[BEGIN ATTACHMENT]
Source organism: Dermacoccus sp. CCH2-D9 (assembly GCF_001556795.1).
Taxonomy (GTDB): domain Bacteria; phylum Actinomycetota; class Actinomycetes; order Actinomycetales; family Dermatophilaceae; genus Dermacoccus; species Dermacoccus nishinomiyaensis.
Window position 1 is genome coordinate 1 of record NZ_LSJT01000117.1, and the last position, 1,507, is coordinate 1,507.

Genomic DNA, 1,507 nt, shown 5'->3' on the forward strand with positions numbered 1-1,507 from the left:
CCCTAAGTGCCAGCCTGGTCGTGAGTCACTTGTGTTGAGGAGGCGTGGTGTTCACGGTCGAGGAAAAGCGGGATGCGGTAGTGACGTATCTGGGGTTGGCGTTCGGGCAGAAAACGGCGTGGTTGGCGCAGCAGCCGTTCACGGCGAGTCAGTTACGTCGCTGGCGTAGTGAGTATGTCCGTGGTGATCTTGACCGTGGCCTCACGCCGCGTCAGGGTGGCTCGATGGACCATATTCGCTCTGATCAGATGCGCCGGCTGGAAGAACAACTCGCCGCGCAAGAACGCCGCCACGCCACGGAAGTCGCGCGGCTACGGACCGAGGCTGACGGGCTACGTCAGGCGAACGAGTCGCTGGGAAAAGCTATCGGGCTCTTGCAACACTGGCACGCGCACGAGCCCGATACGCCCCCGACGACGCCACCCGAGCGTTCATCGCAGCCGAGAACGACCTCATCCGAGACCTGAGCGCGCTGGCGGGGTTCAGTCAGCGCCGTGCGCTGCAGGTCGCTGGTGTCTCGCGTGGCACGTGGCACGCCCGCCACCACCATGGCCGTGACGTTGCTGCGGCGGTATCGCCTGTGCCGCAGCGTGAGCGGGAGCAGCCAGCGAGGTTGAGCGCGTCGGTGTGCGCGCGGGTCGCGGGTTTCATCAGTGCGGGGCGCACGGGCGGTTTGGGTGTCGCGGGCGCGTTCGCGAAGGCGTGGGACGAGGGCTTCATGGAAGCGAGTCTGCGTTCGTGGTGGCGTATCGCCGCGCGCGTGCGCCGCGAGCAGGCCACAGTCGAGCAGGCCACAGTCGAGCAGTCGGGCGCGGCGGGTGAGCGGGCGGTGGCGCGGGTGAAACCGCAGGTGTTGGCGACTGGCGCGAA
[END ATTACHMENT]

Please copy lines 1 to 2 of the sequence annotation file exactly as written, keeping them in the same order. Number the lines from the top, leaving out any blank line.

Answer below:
Source organism: Dermacoccus sp. CCH2-D9 (assembly GCF_001556795.1).
Taxonomy (GTDB): domain Bacteria; phylum Actinomycetota; class Actinomycetes; order Actinomycetales; family Dermatophilaceae; genus Dermacoccus; species Dermacoccus nishinomiyaensis.